We talk about street photography, street portraiture, and intentions often on this site, but I feel that the idea of the voyeur is something we genuinely need to bring up again. To get right to the meat of the problem, I want to tackle the issue of photographing children—an issue often brought up. But there is a lot of the same and the images of many people look the same. As much as Bruce Gilden talks about his characters and is met with almost equal levels of hate, many of the images that he shoots show something particularly special about the person in the frame.
Tate Modern in display of voyeurism for photography curator's debut
The Voyeur in Photography as it Relates to the Photographer's Intentions
A s Actaeon was the first to discover, snooping is a serious offence. In Ovid's version of the legend, Diana is bathing in a spring of clear water with her nymphs when Actaeon comes upon her at the end of a day's hunting. He doesn't intend to pry, but he can't help staring, and she's outraged by the intrusion on her privacy. The man who spied on Lady Godiva, and who gave the term Peeping Tom to the language, was punished by being struck blind. As for the Elders who gawped at Susanna bathing, then tried to blackmail her, they were put to death.
It promises to be the most intrusive art exhibition Tate Modern has ever held: 13 rooms of photographs and video footage of things we really should not be seeing — ranging from sex and death to outrageous invasions of privacy. Somewhat presciently, given the coalition government's promise of legislation to regulate the use of CCTV, the scariness and scale of surveillance features heavily in Voyeurism, which opens to the public on Friday. The exhibition suggests that, as a society, we have always been voyeurs — it is just that technology now makes it so much easier.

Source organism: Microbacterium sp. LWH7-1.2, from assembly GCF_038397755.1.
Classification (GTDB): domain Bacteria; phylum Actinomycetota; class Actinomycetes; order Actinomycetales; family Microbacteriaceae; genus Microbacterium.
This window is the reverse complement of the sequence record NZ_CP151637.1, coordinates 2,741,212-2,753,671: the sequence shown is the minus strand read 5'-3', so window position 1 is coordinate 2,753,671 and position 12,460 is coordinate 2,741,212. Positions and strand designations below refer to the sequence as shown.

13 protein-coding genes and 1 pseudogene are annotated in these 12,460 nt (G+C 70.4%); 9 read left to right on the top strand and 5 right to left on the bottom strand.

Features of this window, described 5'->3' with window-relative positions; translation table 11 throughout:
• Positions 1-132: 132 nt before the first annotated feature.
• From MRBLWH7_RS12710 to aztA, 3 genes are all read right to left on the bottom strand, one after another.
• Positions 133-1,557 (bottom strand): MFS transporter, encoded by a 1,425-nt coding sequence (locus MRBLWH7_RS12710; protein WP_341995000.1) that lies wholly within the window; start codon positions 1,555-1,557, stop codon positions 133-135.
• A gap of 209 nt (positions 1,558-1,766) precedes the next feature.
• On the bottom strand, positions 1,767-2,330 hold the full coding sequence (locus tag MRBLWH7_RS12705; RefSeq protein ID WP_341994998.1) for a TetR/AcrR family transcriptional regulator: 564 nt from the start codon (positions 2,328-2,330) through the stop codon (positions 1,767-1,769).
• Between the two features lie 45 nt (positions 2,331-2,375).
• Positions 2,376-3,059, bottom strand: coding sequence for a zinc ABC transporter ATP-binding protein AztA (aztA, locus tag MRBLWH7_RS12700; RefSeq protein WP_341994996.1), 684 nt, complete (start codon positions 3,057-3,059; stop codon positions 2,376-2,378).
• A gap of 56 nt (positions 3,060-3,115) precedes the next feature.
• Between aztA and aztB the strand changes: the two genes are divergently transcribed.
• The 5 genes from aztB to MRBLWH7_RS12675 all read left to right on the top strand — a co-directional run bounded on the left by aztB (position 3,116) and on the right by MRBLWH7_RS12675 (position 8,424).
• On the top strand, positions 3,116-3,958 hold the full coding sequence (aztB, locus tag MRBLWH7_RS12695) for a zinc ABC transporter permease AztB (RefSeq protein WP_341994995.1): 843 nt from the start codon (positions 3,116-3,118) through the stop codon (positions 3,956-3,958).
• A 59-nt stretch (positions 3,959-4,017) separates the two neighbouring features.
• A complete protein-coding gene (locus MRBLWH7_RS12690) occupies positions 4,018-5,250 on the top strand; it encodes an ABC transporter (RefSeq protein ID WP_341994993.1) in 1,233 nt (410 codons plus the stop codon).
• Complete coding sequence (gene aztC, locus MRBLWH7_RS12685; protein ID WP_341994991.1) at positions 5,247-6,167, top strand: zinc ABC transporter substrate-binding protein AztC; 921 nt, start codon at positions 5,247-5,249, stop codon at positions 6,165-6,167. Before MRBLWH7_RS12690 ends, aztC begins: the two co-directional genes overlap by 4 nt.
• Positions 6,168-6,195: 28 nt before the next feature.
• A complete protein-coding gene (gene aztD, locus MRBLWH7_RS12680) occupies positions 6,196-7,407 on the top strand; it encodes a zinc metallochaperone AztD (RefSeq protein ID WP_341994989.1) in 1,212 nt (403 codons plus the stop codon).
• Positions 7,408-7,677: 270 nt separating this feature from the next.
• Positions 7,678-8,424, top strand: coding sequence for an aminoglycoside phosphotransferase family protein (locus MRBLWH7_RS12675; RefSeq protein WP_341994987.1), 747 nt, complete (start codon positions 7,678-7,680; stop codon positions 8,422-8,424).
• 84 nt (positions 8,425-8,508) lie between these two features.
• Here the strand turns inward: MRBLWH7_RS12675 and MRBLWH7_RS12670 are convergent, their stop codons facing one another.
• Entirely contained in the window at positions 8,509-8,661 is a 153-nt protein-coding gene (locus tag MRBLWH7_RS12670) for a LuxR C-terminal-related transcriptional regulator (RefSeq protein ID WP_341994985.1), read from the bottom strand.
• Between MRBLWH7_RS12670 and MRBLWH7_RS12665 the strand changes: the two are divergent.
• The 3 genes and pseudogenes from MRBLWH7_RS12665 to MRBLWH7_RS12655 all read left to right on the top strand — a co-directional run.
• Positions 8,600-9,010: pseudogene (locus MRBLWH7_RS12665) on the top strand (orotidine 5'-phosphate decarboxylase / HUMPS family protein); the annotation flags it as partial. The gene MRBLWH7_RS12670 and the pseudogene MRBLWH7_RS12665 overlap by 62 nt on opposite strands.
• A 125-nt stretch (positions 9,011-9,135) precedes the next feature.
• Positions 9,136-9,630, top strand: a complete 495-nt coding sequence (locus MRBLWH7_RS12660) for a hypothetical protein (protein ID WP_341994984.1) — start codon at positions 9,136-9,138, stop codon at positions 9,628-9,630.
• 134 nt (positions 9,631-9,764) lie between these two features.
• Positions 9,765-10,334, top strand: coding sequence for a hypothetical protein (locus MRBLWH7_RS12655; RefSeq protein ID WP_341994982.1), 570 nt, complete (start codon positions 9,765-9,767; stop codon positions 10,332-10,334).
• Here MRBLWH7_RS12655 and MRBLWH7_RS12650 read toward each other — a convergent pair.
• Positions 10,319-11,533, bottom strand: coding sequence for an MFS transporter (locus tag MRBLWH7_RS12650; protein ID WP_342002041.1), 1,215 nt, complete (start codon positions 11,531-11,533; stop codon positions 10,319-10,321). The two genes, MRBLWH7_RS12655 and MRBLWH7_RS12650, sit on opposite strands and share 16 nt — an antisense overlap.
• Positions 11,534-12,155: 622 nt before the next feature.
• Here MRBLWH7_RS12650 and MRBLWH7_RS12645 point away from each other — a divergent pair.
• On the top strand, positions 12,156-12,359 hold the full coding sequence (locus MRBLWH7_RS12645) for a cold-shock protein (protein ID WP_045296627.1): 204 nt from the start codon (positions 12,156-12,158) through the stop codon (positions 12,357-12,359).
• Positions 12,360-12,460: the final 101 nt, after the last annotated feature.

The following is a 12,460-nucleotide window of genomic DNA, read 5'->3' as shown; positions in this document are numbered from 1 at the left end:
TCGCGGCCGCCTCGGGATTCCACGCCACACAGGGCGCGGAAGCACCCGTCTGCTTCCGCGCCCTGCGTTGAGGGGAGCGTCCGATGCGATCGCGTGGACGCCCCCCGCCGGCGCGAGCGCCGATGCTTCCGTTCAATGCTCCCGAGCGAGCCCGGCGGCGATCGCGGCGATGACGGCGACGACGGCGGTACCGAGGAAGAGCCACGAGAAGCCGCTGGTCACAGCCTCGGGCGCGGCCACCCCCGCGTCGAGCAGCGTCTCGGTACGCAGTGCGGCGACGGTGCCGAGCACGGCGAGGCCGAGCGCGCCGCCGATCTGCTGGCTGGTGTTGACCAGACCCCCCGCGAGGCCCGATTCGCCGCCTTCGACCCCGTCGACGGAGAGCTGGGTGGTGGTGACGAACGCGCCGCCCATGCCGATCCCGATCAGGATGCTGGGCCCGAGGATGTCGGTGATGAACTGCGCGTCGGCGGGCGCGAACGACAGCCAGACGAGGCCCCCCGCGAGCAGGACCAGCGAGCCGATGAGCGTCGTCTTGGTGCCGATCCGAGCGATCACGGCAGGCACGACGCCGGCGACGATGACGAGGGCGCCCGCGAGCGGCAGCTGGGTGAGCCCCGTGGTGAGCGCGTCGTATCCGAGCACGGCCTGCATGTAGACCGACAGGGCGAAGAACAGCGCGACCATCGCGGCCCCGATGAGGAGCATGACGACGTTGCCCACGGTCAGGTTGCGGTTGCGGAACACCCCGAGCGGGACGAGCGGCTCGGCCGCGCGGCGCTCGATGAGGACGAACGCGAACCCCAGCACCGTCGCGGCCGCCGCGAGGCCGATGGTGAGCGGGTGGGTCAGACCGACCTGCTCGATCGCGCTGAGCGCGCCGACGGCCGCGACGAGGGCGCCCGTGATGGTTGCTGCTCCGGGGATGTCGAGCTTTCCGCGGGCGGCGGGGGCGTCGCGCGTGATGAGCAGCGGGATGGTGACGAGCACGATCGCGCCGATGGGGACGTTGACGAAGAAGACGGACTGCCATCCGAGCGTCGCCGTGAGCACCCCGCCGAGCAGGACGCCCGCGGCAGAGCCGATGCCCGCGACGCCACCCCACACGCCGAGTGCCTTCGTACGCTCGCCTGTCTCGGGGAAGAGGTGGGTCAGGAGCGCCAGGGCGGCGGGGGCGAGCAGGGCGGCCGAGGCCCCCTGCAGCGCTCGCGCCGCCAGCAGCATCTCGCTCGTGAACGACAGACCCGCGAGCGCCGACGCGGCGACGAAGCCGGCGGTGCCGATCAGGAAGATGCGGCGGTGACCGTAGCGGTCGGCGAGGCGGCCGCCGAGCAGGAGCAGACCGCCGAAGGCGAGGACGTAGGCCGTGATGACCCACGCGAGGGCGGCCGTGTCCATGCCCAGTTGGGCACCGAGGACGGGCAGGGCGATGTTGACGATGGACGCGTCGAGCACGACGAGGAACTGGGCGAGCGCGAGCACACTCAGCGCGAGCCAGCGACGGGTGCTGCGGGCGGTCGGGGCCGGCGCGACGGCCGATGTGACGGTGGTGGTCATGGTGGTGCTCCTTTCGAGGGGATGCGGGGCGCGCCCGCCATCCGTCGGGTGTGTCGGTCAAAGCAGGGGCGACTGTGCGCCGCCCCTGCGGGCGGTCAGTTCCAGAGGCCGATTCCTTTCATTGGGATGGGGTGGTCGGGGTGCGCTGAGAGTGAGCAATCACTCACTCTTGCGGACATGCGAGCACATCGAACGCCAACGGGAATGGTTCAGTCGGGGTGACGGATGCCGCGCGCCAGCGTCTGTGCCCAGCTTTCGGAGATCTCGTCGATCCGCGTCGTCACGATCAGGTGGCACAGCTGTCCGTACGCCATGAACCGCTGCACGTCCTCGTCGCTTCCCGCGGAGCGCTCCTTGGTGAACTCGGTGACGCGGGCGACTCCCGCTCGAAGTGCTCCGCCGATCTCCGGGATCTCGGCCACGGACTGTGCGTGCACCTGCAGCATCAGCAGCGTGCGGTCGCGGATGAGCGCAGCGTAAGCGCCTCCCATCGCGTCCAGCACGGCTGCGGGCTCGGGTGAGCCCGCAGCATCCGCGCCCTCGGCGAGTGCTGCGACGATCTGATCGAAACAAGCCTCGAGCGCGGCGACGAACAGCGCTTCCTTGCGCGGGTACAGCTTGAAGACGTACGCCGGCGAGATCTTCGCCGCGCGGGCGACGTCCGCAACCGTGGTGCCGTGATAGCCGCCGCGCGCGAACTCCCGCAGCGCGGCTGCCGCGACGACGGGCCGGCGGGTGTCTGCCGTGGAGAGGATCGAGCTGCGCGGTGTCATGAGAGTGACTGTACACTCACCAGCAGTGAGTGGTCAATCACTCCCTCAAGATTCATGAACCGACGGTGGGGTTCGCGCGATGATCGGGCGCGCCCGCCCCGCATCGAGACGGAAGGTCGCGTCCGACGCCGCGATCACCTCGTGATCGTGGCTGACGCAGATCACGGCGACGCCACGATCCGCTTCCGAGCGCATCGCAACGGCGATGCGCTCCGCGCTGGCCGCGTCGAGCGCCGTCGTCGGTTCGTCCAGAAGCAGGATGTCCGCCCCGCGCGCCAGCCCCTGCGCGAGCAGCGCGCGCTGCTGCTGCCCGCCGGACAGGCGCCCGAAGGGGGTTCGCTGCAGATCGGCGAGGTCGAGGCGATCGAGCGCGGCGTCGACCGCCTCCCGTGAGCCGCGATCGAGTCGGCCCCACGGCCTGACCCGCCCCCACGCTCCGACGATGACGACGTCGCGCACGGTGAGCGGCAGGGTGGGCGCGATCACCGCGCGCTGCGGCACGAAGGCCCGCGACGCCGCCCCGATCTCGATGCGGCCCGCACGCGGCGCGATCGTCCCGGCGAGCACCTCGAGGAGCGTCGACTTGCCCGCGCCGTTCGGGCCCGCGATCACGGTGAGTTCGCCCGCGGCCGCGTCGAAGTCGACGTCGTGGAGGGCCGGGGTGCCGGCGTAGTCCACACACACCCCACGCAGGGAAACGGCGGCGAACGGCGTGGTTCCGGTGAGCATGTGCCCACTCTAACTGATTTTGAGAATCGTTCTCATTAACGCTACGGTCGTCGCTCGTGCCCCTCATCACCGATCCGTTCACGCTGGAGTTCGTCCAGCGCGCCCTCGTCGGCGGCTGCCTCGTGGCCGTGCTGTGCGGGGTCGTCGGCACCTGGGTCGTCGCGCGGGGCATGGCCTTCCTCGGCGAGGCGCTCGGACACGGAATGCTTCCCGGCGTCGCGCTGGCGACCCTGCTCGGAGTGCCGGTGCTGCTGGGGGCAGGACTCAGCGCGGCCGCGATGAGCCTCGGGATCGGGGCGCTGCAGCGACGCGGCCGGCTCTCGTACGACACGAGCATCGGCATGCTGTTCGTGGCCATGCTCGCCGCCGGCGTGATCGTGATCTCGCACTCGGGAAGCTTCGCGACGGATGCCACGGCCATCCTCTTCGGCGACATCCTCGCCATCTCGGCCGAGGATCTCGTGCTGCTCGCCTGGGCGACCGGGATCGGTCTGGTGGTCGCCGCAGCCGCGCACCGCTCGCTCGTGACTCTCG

The neighbors, who were unaware they were being photographed, are somewhat obscured — bending over, back to the window, head turned, behind a curtain — and therefore mostly unidentifiable. But the subjects are recognizable to themselves, and maybe others. One question being asked of the pictures is: are they art or an invasion of privacy? These particular pictures are problematic, even for those, like me, who overwhelmingly side with artists and journalists when it comes to questions of freedom of expression. Does the fact that a photographer can see something give him the right to photograph it?